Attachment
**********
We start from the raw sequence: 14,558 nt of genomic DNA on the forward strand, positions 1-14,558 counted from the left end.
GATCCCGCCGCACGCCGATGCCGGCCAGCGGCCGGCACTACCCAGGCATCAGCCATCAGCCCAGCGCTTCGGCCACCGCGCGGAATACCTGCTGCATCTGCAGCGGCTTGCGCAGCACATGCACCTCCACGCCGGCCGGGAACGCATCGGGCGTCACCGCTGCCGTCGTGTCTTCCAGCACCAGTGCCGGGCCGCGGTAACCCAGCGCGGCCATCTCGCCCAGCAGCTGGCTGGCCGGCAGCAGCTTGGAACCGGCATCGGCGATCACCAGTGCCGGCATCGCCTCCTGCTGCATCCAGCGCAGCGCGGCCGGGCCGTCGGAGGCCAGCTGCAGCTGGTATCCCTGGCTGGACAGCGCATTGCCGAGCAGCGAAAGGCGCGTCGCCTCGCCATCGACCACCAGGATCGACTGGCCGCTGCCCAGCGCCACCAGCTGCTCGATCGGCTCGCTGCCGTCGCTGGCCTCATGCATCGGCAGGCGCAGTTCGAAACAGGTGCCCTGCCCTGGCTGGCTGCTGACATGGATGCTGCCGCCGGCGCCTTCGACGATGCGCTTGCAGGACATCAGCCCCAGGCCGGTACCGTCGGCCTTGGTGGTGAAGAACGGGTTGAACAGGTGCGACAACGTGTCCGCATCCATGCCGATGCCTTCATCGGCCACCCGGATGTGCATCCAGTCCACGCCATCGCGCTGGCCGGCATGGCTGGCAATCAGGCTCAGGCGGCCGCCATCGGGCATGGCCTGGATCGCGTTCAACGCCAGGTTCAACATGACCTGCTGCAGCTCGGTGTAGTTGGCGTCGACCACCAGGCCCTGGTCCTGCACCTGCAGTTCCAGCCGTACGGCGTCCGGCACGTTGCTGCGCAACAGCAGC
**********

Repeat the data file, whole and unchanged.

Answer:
We start from the raw sequence: 14,558 nt of genomic DNA on the forward strand, positions 1-14,558 counted from the left end.
GATCCCGCCGCACGCCGATGCCGGCCAGCGGCCGGCACTACCCAGGCATCAGCCATCAGCCCAGCGCTTCGGCCACCGCGCGGAATACCTGCTGCATCTGCAGCGGCTTGCGCAGCACATGCACCTCCACGCCGGCCGGGAACGCATCGGGCGTCACCGCTGCCGTCGTGTCTTCCAGCACCAGTGCCGGGCCGCGGTAACCCAGCGCGGCCATCTCGCCCAGCAGCTGGCTGGCCGGCAGCAGCTTGGAACCGGCATCGGCGATCACCAGTGCCGGCATCGCCTCCTGCTGCATCCAGCGCAGCGCGGCCGGGCCGTCGGAGGCCAGCTGCAGCTGGTATCCCTGGCTGGACAGCGCATTGCCGAGCAGCGAAAGGCGCGTCGCCTCGCCATCGACCACCAGGATCGACTGGCCGCTGCCCAGCGCCACCAGCTGCTCGATCGGCTCGCTGCCGTCGCTGGCCTCATGCATCGGCAGGCGCAGTTCGAAACAGGTGCCCTGCCCTGGCTGGCTGCTGACATGGATGCTGCCGCCGGCGCCTTCGACGATGCGCTTGCAGGACATCAGCCCCAGGCCGGTACCGTCGGCCTTGGTGGTGAAGAACGGGTTGAACAGGTGCGACAACGTGTCCGCATCCATGCCGATGCCTTCATCGGCCACCCGGATGTGCATCCAGTCCACGCCATCGCGCTGGCCGGCATGGCTGGCAATCAGGCTCAGGCGGCCGCCATCGGGCATGGCCTGGATCGCGTTCAACGCCAGGTTCAACATGACCTGCTGCAGCTCGGTGTAGTTGGCGTCGACCACCAGGCCCTGGTCCTGCACCTGCAGTTCCAGCCGTACGGCGTCCGGCACGTTGCTGCGCAACAGCAGC